“Aromatic” is defined as an aromatic compound in Dictionary of Physics and Chemistry (by Iwanami Publishing), 4th ed., p. 1208; and the term “aromatic group” in the description is used for any aromatic hydrocarbon groups and any aromatic heterocyclic groups. The aromatic group is preferably an aromatic hydrocarbon group.

The aromatic hydrocarbon group preferably has from 6 to 24 carbon atoms, more preferably from 6 to 12 carbon atoms, most preferably from 6 to 10 carbon atoms. Specific examples of the aromatic hydrocarbon group include, for example, a phenyl group, a naphthyl group, an anthryl group, a biphenyl group, a terphenyl group; and more preferred is a phenyl group. The aromatic hydrocarbon group is especially preferably a phenyl group, a naphthyl group or a biphenyl group. The aromatic heterocyclic group preferably has at least one of an oxygen atom, a nitrogen atom and a sulfur atom. Specific examples of the heterocyclic group include, for example, those derived from furan, pyrrole, thiophene, imidazole, pyrazole, pyridine, pyrazine, pyridazine, triazole, triazine, indole, indazole, purine, thiazoline, thiadiazole, oxazoline, oxazole, oxadiazole, quinoline, isoquinoline, phthalazine, naphthyridine, quinoxaline, quinazoline, cinnoline, pteridine, acridine, phenanthroline, phenazine, tetrazole, benzimidazole, benzoxazole, benzthiazole, benzotriazole, tetrazaindene. The aromatic heterocyclic group is especially preferably a pyridyl group, a triazinyl group or a quinolyl group.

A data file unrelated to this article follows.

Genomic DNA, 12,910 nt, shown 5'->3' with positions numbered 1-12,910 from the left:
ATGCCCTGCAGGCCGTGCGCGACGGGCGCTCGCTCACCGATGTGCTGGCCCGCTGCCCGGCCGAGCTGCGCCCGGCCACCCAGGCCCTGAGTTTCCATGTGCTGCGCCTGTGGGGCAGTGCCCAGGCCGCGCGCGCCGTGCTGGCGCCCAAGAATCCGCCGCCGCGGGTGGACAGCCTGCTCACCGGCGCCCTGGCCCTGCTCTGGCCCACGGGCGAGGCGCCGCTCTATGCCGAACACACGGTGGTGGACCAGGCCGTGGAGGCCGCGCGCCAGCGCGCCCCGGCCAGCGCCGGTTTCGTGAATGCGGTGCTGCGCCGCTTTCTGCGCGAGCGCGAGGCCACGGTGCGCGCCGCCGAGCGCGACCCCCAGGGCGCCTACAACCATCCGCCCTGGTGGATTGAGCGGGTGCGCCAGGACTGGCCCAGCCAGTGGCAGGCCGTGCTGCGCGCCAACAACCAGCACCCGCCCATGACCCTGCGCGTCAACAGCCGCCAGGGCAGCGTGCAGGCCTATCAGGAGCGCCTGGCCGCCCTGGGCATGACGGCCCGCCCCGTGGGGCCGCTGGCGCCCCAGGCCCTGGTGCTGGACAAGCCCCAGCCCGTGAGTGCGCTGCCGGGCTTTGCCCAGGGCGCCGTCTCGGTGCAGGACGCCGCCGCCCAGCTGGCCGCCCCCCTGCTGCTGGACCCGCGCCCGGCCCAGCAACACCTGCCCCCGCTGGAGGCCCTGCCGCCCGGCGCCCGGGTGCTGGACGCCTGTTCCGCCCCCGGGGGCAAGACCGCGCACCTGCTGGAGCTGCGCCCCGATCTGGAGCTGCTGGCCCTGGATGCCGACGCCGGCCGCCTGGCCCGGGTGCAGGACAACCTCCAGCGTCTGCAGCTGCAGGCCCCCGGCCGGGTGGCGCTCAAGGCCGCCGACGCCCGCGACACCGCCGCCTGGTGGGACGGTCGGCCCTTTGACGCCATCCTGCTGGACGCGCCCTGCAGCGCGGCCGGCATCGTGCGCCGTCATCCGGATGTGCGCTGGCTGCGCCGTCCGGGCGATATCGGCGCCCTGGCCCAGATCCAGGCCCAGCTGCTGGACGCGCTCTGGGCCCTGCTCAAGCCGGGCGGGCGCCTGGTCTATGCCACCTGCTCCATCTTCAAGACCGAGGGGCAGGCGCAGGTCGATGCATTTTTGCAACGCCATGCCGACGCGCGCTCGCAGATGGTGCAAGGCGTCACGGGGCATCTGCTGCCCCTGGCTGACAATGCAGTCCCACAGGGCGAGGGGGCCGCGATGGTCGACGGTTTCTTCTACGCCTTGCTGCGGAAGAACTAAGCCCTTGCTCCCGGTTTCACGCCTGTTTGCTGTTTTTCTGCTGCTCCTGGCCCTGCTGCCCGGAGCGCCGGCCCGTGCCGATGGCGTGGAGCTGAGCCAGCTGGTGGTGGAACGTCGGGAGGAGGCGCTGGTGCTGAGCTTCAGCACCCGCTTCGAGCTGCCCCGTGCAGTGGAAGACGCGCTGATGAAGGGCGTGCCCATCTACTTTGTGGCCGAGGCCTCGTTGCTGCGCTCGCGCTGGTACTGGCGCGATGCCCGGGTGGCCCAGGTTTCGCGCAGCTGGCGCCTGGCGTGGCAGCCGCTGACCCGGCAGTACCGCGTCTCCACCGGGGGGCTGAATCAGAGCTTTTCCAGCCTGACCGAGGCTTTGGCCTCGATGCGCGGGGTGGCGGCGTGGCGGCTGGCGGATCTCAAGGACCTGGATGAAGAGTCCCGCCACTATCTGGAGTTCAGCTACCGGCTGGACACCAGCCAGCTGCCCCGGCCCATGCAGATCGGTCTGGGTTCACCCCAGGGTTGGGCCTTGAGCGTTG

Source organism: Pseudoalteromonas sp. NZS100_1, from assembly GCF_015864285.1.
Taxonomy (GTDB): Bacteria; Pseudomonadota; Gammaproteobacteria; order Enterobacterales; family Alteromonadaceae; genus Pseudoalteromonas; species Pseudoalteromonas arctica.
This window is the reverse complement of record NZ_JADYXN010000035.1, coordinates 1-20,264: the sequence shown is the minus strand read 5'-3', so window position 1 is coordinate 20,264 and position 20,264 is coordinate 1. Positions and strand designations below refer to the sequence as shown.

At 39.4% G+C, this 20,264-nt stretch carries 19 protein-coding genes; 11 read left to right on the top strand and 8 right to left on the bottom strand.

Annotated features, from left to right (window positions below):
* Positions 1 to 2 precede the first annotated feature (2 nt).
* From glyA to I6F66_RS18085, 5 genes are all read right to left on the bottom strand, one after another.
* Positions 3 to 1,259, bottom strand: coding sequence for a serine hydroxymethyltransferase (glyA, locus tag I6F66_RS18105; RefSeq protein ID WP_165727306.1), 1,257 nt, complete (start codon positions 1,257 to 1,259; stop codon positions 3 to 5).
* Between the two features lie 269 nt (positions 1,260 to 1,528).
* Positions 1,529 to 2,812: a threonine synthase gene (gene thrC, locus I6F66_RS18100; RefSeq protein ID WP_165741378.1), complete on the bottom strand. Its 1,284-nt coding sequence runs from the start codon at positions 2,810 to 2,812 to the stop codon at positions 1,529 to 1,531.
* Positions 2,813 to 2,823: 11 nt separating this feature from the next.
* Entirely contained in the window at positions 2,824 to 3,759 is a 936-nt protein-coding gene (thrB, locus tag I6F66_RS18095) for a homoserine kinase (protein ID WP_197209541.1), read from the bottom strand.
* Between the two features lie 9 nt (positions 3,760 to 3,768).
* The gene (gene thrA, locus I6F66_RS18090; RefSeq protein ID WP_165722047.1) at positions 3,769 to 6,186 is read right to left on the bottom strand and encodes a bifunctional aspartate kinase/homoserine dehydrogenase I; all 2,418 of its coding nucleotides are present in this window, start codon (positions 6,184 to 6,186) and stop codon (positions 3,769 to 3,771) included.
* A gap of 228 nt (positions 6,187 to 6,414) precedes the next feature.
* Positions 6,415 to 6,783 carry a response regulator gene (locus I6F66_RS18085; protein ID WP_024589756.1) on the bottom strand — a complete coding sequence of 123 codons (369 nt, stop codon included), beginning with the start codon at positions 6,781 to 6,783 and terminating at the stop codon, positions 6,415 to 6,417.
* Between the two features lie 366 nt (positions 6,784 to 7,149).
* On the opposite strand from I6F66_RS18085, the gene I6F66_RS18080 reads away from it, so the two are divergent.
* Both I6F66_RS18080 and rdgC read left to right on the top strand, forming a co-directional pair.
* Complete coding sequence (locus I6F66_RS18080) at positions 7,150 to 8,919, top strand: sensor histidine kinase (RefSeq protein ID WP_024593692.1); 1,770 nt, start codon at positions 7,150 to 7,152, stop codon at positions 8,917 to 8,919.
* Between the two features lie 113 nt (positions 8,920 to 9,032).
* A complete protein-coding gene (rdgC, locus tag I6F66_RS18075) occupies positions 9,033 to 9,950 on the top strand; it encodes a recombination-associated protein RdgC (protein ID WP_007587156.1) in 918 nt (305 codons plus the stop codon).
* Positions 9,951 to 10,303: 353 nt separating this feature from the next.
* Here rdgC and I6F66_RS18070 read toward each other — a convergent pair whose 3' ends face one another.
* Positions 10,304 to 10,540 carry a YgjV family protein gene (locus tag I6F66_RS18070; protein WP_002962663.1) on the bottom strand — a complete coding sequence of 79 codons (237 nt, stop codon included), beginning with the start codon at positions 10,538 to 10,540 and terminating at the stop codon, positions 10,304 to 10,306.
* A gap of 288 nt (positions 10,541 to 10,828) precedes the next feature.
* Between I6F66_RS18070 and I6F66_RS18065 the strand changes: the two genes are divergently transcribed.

Examples of the aromatic-group containing acyl group, Substituent A, include phenyl acetyl, hydro cinnamoyl, diphenyl acetyl, phenoxy acetyl, benzoyloxy acetyl, O-acetyl mandelyl, 3-methoxyphenyl acetyl, 4-methoxyphenyl acetyl, 2,5-dimethoxyphenyl acetyl, 3,4-dimethoxyphenyl acetyl, 9-fluorenylmethyl acetyl, cinnamoyl, 4-methoxy-cinnnamoyl, benzoyl, o-toluoyl, p-toluoyl, m-anisoyl, p-anisoyl, phenyl benzoyl, 4-ethyl benzoyl, 4-propyl benzoyl, 4-t-butyl benzoyl, 4-butyl benzoyl, 4-pentyl benzoyl, 4-hexyl benzoyl, 4-heptyl benzoyl, 4-octyl benzoyl, 4-vinyl benzoyl, 4-ethoxy benzoyl, 4-butoxy benzoyl, 4-hexyloxy benzoyl, 4-heptyloxy benzoyl, 4-pentyloxy benzoyl, 4-octyloxy benzoyl, 4-nonyloxy benzoyl, 4-decyloxy benzoyl, 4-undecyloxy benzoyl, 4-dodecyloxy benzoyl, 4-isopropyloxy benzoyl, 2,3-dimethoxy benzoyl, 2,5-dimethoxy benzoyl, 3,4-dimethoxy benzoyl, 2,6-dimethoxy benzoyl, 2,4-dimethoxy benzoyl, 3,5-dimethoxy benzoyl, 3,4,5-trimethoxy benzoyl, 2,4,5-trimethoxy benzoyl, 1-naphthoyl, 2-naphthoyl, 2-biphenyl carbonyl, 4-biphenyl carbonyl, 4′-ethyl-4-biphenyl carbonyl, 4′-octyloxy-4-biphenylcarbonyl, piperonyloyl, diphenyl acetyl, triphenyl acetyl, phenyl propionyl, α-methyl hydro-cinnamoyl, 2,2-diphenyl propionyl, 3,3-diphenyl, propionyl, 3,3,3-triphenyl propionyl, 2-phenyl butyryl, 3-phenyl butyryl, 4-phenyl butyryl, 5-phenyl butyryl, 3-methyl-2-phenyl valeryl, 6-phenyl hexanoyl, α-methoxy phenyl acetoxy, phenoxy acetyl, 3-phenoxy propionyl, 2-phenoxy propionyl, 11-phenoxy decanoyl, 2-phenoxy butyryl, 2-methoxy acetyl, 3-(2-methoxyphenyl)propionyl, 3-(p-toluoyl)propionyl, (4-methylphenoxy)acetyl, 4-isobutyl-α-methylphenyl acetyl, 4-(4-methoxyphenyl)butyryl, (2,4-di-t-pentyl phenoxy)-acetyl, 4-(2,4-di-t-pentyl phenoxy)-butyryl, (3,4-dimethoxy phenyl)acetyl, 3,4-(methylene dioxy)phenyl acetyl, 3-(3,4-dimethoxy phenyl)propionyl, 4-(3,4-dimethoxyphenyl)butyryl, (2,5-dimethoxyphenyl)acetyl, (3,5-dimethoxy phenyl)acetyl, 3,4,5-trimethoxy phenyl acetyl, 3-(3,4,5-trimethoxy phenyl)-propionyl acetyl, 1-naphthyl acetyl, 2-naphtyl acetyl, α-trimethyl-2-naphthalene-propionyl, (1-naphthoxy)acetyl, (2-naphthoxy)acetyl, 6-methoxy-α-methyl-2-naphthalene acetyl, 9-fluorene acetyl, 1-pyrene acetyl, 1-pyrene butyryl, γ-oxo-pyrene butyryl, styrene acetyl, α-methyl cinnamoyl, α-phenyl cinnamoyl, 2-methyl cinnamoyl, 2-methoxy cinnamoyl, 3-methoxy cinnamoyl, 2,3-dimethoxy cinnamoyl, 2,4-dimethoxy cinnamoyl, 2,5-dimethoxy cinnamoyl, 3,4-dimethoxy cinnamoyl, 3,5-dimethoxy cinnamoyl, 3,4-(methylene dioxy)cinnamoyl, 3,4,5-trimethoxy cinnamoyl, 2,4,5-trimethoxy cinnamoyl, 3-methylidene-2-carbonyl, 4-(2-cyclohexyloxy)benzoyl, 2,3-dimethyl benzoyl, 2,6-dimethyl benzoyl, 2,4-dimethyl benzoyl, 2,5-dimethyl benzoyl, 3-methoxy-4-methyl benzoyl, 3,4-diethoxy benzoyl, α-phenyl-O-toluoyl, 2-phenoxy benzoyl, 2-benzoyl benzoyl, 3-benzoyl benzoyl, 4-benzoyl benzoyl, 2-ethoxy naphthoyl, ethoxy-1-naphthoyl, 9-fluorene carbonyl, 1-fluorene carbonyl, 4-fluorene carbonyl, 9-anthracene carbonyl and 1-pyrene carbonyl.